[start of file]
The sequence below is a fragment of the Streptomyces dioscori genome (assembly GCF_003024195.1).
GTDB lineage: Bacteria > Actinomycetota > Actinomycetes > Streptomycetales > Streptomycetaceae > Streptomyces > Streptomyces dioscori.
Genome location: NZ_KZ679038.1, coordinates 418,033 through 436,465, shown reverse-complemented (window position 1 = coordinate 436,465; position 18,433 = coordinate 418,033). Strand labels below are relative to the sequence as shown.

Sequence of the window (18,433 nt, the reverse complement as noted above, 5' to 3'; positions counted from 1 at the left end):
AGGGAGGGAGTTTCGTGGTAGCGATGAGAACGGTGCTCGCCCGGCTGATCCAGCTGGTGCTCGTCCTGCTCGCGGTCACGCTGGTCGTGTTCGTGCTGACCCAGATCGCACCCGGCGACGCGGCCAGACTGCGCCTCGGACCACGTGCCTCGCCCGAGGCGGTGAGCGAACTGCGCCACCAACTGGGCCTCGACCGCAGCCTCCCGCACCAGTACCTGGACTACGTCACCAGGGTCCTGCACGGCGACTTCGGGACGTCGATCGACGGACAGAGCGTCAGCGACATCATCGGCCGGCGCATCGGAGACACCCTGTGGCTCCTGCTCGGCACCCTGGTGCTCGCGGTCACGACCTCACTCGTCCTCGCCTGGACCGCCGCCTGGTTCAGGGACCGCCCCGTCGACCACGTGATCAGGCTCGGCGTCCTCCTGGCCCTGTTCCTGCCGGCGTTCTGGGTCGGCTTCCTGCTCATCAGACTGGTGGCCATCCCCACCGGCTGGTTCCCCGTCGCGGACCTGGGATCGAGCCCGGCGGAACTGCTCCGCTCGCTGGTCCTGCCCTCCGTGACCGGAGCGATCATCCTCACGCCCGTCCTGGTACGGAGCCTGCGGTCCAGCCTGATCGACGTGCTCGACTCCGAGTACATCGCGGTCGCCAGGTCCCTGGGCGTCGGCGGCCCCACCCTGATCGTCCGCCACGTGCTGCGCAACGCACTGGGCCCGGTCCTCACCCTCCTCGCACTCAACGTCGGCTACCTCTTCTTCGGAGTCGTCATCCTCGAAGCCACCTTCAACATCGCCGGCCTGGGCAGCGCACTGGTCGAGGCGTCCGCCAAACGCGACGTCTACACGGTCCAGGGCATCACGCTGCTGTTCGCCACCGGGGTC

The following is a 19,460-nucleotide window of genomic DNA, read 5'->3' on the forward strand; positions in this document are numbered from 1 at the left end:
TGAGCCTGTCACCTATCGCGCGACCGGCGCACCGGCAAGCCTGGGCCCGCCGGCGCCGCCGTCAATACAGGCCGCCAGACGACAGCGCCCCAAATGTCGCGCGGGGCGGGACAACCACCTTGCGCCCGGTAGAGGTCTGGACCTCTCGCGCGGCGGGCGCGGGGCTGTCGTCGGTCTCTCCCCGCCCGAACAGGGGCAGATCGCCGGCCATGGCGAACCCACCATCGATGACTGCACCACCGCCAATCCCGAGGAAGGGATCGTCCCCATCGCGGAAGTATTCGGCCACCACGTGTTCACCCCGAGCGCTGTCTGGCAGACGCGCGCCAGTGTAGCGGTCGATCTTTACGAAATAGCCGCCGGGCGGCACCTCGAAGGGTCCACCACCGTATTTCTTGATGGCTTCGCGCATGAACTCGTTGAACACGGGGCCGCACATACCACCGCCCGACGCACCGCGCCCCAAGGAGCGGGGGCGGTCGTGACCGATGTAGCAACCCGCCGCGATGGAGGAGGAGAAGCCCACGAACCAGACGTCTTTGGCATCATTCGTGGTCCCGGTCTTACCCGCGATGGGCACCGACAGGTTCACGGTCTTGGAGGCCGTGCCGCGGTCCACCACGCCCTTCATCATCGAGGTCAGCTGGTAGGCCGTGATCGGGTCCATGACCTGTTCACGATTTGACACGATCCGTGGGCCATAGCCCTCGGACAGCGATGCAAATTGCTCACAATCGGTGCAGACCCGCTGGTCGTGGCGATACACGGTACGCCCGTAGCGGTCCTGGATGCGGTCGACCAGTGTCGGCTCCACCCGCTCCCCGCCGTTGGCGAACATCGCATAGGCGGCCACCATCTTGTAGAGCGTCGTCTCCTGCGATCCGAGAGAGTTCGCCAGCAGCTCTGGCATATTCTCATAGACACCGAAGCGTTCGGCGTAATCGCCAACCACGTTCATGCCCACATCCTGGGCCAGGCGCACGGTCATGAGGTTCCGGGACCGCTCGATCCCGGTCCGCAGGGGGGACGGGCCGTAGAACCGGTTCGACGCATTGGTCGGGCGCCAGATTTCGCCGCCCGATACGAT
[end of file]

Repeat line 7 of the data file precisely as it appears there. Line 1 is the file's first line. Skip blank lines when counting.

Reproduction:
TGAGCCTGTCACCTATCGCGCGACCGGCGCACCGGCAAGCCTGGGCCCGCCGGCGCCGCCGTCAATACAGGCCGCCAGACGACAGCGCCCCAAATGTCGCGCGGGGCGGGACAACCACCTTGCGCCCGGTAGAGGTCTGGACCTCTCGCGCGGCGGGCGCGGGGCTGTCGTCGGTCTCTCCCCGCCCGAACAGGGGCAGATCGCCGGCCATGGCGAACCCACCATCGATGACTGCACCACCGCCAATCCCGAGGAAGGGATCGTCCCCATCGCGGAAGTATTCGGCCACCACGTGTTCACCCCGAGCGCTGTCTGGCAGACGCGCGCCAGTGTAGCGGTCGATCTTTACGAAATAGCCGCCGGGCGGCACCTCGAAGGGTCCACCACCGTATTTCTTGATGGCTTCGCGCATGAACTCGTTGAACACGGGGCCGCACATACCACCGCCCGACGCACCGCGCCCCAAGGAGCGGGGGCGGTCGTGACCGATGTAGCAACCCGCCGCGATGGAGGAGGAGAAGCCCACGAACCAGACGTCTTTGGCATCATTCGTGGTCCCGGTCTTACCCGCGATGGGCACCGACAGGTTCACGGTCTTGGAGGCCGTGCCGCGGTCCACCACGCCCTTCATCATCGAGGTCAGCTGGTAGGCCGTGATCGGGTCCATGACCTGTTCACGATTTGACACGATCCGTGGGCCATAGCCCTCGGACAGCGATGCAAATTGCTCACAATCGGTGCAGACCCGCTGGTCGTGGCGATACACGGTACGCCCGTAGCGGTCCTGGATGCGGTCGACCAGTGTCGGCTCCACCCGCTCCCCGCCGTTGGCGAACATCGCATAGGCGGCCACCATCTTGTAGAGCGTCGTCTCCTGCGATCCGAGAGAGTTCGCCAGCAGCTCTGGCATATTCTCATAGACACCGAAGCGTTCGGCGTAATCGCCAACCACGTTCATGCCCACATCCTGGGCCAGGCGCACGGTCATGAGGTTCCGGGACCGCTCGATCCCGGTCCGCAGGGGGGACGGGCCGTAGAACCGGTTCGACGCATTGGTCGGGCGCCAGATTTCGCCGCCCGATACGAT